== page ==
After the freezing of financial assets which happened in 2009, none of the businesses located in the country accept payments in Cuban Convertible Pesos (CUC). Since then, and by political resolution, payment is only in Letters of Credit confirmed by first line banks (Royal Bank, Republik Bank, etc.) to certain and determined foreign companies. The rest pay in unconfirmed Letters of Credit, paid in 120 to 260 days and backed by the Central Bank of Cuba, the Cuban International Financing Bank, or offshore banks located in tax havens.

Negotiating with Cuban banks as work that never ends. The negotiation of who decides is risky and to earn more than 50% is to buy this kind of stamped and supported paper debt, I repeat, by offshore banks located in tax havens.

No bank in the world pays more than a small percentage in interest. Buying Letters of Credit in Cuba is a lucrative business. The danger is that, as the document is “unconfirmed,” dealing with the time required (120 to 360 days) the Cuban bank doesn’t pay because either they haven’t received the government order or because the state budget lacks financial fluidity. In any case, the renegotiation of the document and everything is a question of waiting, or more to the point, of waiting to have a contact who is politically important and/or a bank official who, after receiving 5% of the transaction, as a bribe, will authorize final payment of the full amount owed.

Doing business in Cuba is a real achievement and a true adventure; and, if you’ll allow me, let me suggest that before you begin, educate yourself.


Exiled Cuban Businessmen Come to Havana for Its Horses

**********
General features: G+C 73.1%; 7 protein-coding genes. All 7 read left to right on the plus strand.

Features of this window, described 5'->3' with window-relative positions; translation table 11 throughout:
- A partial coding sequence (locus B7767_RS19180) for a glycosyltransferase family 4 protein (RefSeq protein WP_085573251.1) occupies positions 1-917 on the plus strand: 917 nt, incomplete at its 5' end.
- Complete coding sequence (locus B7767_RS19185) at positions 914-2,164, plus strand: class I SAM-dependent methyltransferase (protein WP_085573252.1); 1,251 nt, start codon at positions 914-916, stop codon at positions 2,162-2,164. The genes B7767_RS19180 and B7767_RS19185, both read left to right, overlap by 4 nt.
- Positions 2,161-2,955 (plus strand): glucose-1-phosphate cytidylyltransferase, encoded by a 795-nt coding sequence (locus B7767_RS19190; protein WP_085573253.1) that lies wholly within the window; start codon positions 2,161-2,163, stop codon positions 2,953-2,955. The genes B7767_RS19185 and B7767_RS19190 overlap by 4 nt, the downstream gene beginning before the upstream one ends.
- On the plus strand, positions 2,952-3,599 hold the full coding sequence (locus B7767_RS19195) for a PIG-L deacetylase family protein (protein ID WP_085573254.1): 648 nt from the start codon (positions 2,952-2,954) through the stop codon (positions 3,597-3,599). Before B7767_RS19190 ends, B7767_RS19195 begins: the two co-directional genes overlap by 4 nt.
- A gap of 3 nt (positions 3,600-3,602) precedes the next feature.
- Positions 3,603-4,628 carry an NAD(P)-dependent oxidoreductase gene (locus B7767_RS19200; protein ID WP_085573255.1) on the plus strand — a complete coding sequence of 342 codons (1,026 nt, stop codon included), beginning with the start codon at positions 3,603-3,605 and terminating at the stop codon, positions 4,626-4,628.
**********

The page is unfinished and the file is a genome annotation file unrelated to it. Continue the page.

•February 22, 2015 • Comments Off

Juan Juan Almeida, 18 February 2015 — The horse — like the language and guitar — were brought to Cuba from Spain and are today a part of the national culture. It is impossible to forget the role the animal has played in Cuban literature, music and the economy. And history discussions would be incomplete without some mention of Mambisa horsemanship.

The Cuban Revolution, however, marked a turning point in the development of equine culture. Shortly after 1959 Isidious (Fidel Castro’s white horse), Azbache (the same owner’s black horse) and other thoroughbreds which were beautiful regardless of color were shipped to the Managua breeding facility located next to a tank base of the same name on the outskirts of Havana. The rationale was that on their backs the animals bore the symbolic sweat of their owners’ buttocks and, therefore, had to be protected with the same vigilance as any national treasure.

But as we now know, these national treasures perished. Insidious died of a heart attack and Azabache (either because he was beautiful or because he was black) had his image stamped onto a photograph which, like a majordomo, greets generals and tourists at the entrance to the above-mentioned facility.

It was then that the historic, aesthetic and hysterical leader, saddened by the loss of his steed, authorized the importing of twelve different breeds of horses from which to select his Bucefalo, encourage the breeding of horses, export them overseas either as animals or semen, and crossbreed them with local stock.